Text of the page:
Your Aviation Weekend Reads for December 1, 2016

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The rollout of the Boeing 757. Photo courtesy of Boeing

The airline industry has been clamoring for Boeing to either bring back the single-aisle 757 or create a new version of the aircraft. The Seattle-based manufacturer stopped building in October 2004, after 1,050 had been built for 54 customers. Airlines including United, Delta and American still have the jet in their fleets.

In an interview with Airways magazine in February 2015, VP-Marketing Randy Tinseth said Boeing was not considering a 757 replacement or re-engining. But in July, Bloomberg did this story quoting Mike Delaney, Boeing’s general manager of airplane development, who used the term “when,” not “if,” in discussing the prospects for a new single-aisle jet that would fill the gap between the largest 737 and smallest 787.

Business Insider notes that while the jet only had 1050 orders, it still has a list of loyal customers, so it asked pilot Patrick Smith why the jet is still so popular. “There’s no denying the 757 is an old plane that was designed in the late 1970s, but the versatility of the plane is remarkable and unmatched,” said Smith, author of the book Cockpit Confidential. “It’s profitable on both short-haul domestic as well as trans-Atlantic routes.”

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Airbus recently celebrated the first flight of its larger A350-1000 wide-body jet at its headquarters in Toulouse, France. The world’s media attending the event noticed something unnerving: a white jet (called a ghost or a white-tail) sitting on the tarmac at the manufacturer’s airport, reports The National. Ghost aircraft are ones that are built but have not been sold, and the fact that Airbus has a ghost A350 on a relatively new plane to the market is seen as troubling.

In the November 3 edition of Weekend Reads, I wrote about how London Heathrow Airport is closer to getting the third runway it has been trying to build for decades, pushed by flag carrier British Airways. The CEO of BA parent IAG, Willie Walsh, just learned that in order to get that third runway, officials at Heathrow will have to tear down the carrier’s headquarters, reports the Guardian. The problem is, no one from the airport informed Walsh beforehand that the runway will go right through BA’s headquarters, based at Waterside in Harmondsworth, which opened in 1998.

The Runway Girl Network’s John Walton writes about the grand opening of Cathay Pacific’s new London Heathrow Terminal 3 business and first class lounge, which finally opened a year after the original lounge closed a year ago. It features a wide variety of seating options, a contemporary Asian design aesthetic, a work zone and eight shower rooms, among other things.

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United Airlines’ Polaris Lounge at Chicago O’Hare International Airport. Photo by Benét J. Wilson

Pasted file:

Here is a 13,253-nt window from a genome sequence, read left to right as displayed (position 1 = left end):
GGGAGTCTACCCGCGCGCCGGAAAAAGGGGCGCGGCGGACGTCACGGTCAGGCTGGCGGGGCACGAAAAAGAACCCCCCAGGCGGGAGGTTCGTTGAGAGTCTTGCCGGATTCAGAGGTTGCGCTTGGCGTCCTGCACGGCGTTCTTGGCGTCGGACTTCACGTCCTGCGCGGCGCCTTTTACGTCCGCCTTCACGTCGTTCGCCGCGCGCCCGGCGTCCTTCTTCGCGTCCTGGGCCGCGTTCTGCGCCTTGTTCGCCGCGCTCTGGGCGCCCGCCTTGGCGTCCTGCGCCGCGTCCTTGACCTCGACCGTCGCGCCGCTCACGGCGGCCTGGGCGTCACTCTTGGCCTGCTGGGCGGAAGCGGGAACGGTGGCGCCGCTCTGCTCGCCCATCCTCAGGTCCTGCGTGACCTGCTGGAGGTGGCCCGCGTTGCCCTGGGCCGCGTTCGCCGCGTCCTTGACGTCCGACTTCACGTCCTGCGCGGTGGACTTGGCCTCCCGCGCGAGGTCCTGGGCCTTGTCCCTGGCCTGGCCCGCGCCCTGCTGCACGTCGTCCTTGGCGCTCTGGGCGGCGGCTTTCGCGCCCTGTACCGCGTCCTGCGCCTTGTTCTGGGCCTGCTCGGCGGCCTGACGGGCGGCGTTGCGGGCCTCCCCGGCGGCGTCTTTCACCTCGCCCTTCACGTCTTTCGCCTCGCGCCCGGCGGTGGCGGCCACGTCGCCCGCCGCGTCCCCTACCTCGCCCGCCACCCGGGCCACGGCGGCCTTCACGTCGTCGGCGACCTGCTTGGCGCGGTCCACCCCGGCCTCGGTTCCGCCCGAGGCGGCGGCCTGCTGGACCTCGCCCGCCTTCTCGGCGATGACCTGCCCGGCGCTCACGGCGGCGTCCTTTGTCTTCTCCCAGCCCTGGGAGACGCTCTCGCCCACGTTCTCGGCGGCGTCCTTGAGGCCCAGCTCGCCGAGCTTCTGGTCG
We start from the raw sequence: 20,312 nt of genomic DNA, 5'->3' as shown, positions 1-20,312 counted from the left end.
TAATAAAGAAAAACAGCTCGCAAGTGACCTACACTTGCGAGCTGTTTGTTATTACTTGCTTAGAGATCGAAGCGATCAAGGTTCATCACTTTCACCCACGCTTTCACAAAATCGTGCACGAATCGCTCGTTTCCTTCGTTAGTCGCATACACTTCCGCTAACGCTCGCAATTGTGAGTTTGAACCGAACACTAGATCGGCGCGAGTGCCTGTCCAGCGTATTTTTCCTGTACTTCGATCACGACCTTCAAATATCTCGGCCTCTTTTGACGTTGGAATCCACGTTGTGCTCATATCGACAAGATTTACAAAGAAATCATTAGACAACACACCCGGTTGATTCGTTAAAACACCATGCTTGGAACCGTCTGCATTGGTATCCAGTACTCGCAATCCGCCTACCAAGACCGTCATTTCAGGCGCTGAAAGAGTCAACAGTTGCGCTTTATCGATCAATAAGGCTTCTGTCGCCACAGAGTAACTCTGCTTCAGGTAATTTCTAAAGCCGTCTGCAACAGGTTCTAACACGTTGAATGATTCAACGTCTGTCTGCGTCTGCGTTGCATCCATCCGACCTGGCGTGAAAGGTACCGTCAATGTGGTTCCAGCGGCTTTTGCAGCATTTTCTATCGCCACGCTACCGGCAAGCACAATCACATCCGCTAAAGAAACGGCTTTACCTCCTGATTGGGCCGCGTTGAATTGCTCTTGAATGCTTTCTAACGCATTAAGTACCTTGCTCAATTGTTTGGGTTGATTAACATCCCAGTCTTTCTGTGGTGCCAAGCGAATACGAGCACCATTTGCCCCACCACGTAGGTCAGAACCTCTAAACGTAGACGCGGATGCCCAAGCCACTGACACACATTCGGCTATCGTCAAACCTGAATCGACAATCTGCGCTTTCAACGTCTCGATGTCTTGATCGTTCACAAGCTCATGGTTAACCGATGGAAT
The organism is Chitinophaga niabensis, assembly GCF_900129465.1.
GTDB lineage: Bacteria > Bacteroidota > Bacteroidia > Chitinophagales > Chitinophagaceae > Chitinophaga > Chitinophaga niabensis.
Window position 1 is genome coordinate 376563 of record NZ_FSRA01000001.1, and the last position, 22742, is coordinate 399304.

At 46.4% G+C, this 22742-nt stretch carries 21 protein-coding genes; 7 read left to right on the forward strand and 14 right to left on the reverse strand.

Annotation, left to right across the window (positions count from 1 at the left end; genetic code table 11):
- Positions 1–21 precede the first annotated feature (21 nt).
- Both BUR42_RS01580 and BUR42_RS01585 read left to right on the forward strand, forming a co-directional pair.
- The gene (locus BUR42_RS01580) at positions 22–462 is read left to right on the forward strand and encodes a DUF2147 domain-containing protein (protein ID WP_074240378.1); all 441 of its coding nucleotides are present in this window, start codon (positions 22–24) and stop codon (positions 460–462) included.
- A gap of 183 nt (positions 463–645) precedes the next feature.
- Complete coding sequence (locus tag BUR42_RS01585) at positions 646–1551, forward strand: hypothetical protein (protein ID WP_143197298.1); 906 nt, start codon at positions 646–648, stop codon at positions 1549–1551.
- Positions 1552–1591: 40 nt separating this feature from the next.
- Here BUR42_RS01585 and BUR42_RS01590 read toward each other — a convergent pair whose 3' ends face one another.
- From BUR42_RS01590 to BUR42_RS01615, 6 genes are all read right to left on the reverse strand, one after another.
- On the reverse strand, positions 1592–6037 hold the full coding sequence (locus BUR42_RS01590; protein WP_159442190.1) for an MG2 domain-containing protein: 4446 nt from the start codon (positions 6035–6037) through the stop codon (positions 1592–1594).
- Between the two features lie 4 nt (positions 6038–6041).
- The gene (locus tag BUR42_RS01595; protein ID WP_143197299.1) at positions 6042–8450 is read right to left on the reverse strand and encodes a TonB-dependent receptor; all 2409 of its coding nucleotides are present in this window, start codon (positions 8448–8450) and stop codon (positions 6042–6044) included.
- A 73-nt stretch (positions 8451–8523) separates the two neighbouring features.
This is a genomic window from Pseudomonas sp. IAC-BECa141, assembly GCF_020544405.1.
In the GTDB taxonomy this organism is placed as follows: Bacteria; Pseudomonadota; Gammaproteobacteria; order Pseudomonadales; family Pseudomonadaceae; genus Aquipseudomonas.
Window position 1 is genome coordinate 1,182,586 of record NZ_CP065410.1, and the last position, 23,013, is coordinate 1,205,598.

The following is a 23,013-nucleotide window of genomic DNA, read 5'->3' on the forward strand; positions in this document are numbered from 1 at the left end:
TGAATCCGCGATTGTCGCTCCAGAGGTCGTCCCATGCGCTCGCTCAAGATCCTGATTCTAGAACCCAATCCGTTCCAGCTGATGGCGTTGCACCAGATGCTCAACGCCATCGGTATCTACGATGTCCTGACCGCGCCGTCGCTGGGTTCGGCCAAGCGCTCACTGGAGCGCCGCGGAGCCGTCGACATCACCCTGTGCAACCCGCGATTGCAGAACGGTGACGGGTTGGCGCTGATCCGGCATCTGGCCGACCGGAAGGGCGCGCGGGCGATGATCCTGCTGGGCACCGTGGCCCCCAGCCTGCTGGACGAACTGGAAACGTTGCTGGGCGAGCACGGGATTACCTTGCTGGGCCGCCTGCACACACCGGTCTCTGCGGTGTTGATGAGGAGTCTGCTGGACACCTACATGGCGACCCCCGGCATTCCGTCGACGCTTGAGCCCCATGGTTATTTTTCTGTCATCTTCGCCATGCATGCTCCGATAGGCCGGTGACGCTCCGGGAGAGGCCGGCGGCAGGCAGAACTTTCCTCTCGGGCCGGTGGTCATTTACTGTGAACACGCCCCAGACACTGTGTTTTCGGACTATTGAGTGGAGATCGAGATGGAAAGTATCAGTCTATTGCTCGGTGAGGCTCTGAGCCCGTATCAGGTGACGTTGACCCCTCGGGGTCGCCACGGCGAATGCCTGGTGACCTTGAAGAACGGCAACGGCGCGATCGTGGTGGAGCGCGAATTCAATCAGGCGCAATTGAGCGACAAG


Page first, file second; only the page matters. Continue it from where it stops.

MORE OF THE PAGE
And I was at Chicago O’Hare International Airport Nov. 30 for a sneak peek of United Airlines’ Polaris Lounge, the carrier’s highly anticipated premium facility for its international business class customers. I covered the event for LoungeReview.com, writing about the  food by celebrity Chef Art Smith, drinks by Mixologist Adam Seger and amenities including shower spas and private sleeping suites.

Back in June 2012, I wrote this blog post on why Delta Air Lines began testing basic economy fares, offering onerous restrictions in exchange for much lower prices. Four years later, the fares are part of Delta’s structure and United Airlines has unveiled its own version. Lifehacker explains just what you’re forfeiting in services and amenities if you choose to buy these low fares.

Regular readers know I’m a huge fan of airports big and small. So imagine my delight when Wired magazine did this post on the smart ways airports are using technology for a better passenger experience. They include robot helpers at Tokyo Haneda, facial recognition at Aruba’s Queen Beatrix International and Bluetooth beacons at Miami International (see my story on those here).

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Photo courtesy of Gotanero/Wikipedia

If you’re looking for a unique holiday option in Costa Rica, you may want to consider a stay in the Hotel Coste Verde near the coastal rainforest between the Manuel Antonio National Park and the Pacific Ocean. What makes this hotel unique is that it has a suite that’s housed in an old Boeing 727 jet, reports Curbed.com. It’s sitting on top of a 50-foot pedestal that offers customers panoramic ocean and jungle views.

Please enjoy these links to read over the weekend. Enjoy!

EDITOR’S NOTE: Benét J. Wilson is a freelance aviation/travel writer based in Baltimore who is available for your writing and branded content/content marketing projects. She’s the Air Travel Expert for About.com. Follow her travel-related magazines on Flipboard: Best of About Travel, a joint curation venture with her fellow About Travel Experts; Travel-Go! There’s Nothing Stopping You, all about the passenger experience on the ground and in the air; and Aviation Geek, a joint magazine sharing everything you need to know about the commercial aviation industry. Check out her travel-related boards on Pinterest and follow her on Twitter at @AvQueenBenet, on her Aviation Queen Facebook Page and on Instagram at aviationqueen.

 

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